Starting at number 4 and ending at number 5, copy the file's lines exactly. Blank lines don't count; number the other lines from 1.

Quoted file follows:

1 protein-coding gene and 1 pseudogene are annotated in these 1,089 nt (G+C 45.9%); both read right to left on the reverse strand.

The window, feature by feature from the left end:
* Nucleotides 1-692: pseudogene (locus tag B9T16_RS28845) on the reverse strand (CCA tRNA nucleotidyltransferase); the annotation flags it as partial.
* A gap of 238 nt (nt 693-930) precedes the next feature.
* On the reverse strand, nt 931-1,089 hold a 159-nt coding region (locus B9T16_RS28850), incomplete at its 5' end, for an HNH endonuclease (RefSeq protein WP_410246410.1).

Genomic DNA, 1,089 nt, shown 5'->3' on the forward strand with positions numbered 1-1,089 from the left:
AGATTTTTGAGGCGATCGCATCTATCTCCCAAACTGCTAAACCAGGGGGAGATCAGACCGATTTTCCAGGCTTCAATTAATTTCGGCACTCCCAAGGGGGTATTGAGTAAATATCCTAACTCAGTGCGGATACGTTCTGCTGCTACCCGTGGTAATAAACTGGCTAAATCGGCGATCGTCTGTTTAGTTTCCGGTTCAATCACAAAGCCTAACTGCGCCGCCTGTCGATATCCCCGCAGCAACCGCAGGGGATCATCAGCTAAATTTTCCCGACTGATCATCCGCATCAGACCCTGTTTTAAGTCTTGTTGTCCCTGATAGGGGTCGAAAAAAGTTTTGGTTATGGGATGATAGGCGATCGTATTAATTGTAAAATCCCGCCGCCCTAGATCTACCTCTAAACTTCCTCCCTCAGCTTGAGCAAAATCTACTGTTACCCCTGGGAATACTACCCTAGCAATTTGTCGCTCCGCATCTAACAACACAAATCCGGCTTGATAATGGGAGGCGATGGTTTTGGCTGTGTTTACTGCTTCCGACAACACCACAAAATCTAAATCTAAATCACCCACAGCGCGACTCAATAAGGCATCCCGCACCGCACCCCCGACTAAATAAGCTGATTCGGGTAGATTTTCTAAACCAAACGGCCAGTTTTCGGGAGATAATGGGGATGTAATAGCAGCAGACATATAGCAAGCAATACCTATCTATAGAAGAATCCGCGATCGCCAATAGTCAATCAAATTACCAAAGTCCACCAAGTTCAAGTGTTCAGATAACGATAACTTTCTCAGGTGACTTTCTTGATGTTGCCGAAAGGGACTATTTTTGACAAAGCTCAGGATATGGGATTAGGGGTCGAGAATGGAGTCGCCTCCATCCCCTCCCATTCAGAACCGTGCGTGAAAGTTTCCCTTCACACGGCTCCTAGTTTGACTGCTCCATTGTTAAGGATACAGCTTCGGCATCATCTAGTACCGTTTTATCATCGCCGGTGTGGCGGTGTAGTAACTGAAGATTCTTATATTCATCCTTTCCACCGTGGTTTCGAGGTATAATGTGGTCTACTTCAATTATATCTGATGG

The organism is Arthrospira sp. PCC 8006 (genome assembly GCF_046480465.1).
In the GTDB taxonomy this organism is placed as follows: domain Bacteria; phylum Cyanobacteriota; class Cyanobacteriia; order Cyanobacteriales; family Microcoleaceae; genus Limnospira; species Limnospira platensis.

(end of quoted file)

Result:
* A gap of 238 nt (nt 693-930) precedes the next feature.
* On the reverse strand, nt 931-1,089 hold a 159-nt coding region (locus B9T16_RS28850), incomplete at its 5' end, for an HNH endonuclease (RefSeq protein WP_410246410.1).